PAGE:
• Always buy enough candy– If you are handing out candies this year, make sure you buy enough candies. Buy them in bulk. Consider basic allergens and avoid buying candies which have nuts or any other substance children can be allergic to.
    • Teach your kid to be polite– If you are not supervising trick or treating, just give your kid a heads up about basic etiquette like saying thank you, not ringing the doorbells of the houses whose porch lights are switched off or are not celebrating Halloween and if someone asks them about their costume, just explain what it is and move along.
    • Alternate gifts– As a little surprise, you can keep stickers, pencils or other small items to add to the candies during Halloween. This is also a good idea to have the back of kids who might not be able to have treats because of allergies.
    • Clean pathways- If you are decorating big for Halloween, make sure you keep your walkways clean. Avoid adding decor materials where kids would be walking (running- we all know that!).

Why Do Canadians Celebrate Halloween?

Why Do Canadians Celebrate Halloween

Canadians celebrate Halloween as a way to have some fun and to remember the ancient Celtic festival of Samhain, which marked the end of summer and the beginning of winter. The Celts believed that on the night of October 31st, the ghosts of the dead would come back to earth and cause havoc. To ward off the evil spirits, people would dress up in costumes, carve jack-o-lanterns, and have bonfires. Today, Halloween is a popular holiday celebrated around the world with costumes, parties, and trick-or-treating. It is one of the most commercialised holidays in Canada. 

Adult Halloween Traditions in Canada

    • Pumpkin Carving: Carving pumpkins is a popular Halloween tradition in Canada. Many households carve creative designs into pumpkins and put them on display by their front doors. You can keep a contest with your friends or family and make it a Halloween ritual
    • Trick-or-Treating: Going door-to-door and asking for candy is a classic Halloween tradition. Most communities have trick-or-treat nights for children to dress up in costume and enjoy the spooky holiday.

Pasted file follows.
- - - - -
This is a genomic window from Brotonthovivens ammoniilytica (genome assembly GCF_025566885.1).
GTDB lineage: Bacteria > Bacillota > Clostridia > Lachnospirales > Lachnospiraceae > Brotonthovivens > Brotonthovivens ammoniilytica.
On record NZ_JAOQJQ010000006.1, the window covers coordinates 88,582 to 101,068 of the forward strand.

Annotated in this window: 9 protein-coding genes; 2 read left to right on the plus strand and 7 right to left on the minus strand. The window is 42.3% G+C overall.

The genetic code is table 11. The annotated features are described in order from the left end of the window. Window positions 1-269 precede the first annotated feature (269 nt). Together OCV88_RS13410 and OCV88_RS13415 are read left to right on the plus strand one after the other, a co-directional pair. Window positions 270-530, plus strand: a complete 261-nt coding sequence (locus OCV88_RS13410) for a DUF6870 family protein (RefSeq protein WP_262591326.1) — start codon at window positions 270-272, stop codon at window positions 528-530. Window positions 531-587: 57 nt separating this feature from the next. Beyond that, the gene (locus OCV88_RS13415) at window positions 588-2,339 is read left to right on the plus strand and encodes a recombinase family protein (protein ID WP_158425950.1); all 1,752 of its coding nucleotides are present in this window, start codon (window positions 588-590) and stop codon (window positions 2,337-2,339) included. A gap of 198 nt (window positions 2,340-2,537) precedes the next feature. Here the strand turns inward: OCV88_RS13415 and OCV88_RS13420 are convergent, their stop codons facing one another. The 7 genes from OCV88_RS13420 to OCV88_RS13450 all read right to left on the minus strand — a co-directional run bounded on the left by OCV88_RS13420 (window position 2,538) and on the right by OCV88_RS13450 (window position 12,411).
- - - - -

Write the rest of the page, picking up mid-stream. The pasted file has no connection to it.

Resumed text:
• Horror movie nights: Horror movie nights are a must around Halloween. Throw scary film marathon parties for your family or friends. Get all your favourite Halloween-themed snacks.  Maybe sneak in a prank!
    • Haunted Houses: Many cities in Canada have haunted houses or trails. People can explore spooky scenes and rooms as they make their way through the haunted house.
    • Halloween Parties: Numerous adults in Canada host Halloween parties. Guests dress up in costumes and enjoy Halloween-themed treats, drinks, and activities.
    • Haunted Walks: Another popular Halloween tradition in Canada is going on a haunted walk. This can include a guided tour of a haunted area or exploring a haunted house.
    • Paranormal Investigations: Some cities in Canada offer paranormal investigation tours. Participants can explore haunted places with ghost-hunting equipment and experience the spooky side of Halloween.


Halloween is a great way to celebrate the fall season in Canada. With its spooky decorations, costumes, and treats, it offers something for everyone. Whether you’re looking for a night of fun and adventure or a chance to show off your creativity and costume-making skills, Halloween is a great way to celebrate. So if you’re in Canada this fall, remember to embrace the spirit of Halloween and have a safe and fun time!

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Frequently Asked Question (FAQs)

Is Halloween a public holiday?

No, Halloween is not a public holiday in Canada.

When did Canadians start celebrating Halloween?

Halloween has been celebrated in Canada since the late 1800s.

Do Canadians go trick-or-treating?

Yes, children in Canada go trick or treating.

What happens on Halloween in Canada?

Halloween in Canada is celebrated in much the same way as in the United States. Children often dress up in costumes and go trick-or-treating, while adults may throw costume parties, carve Jack-o'-lanterns and watch horror movies.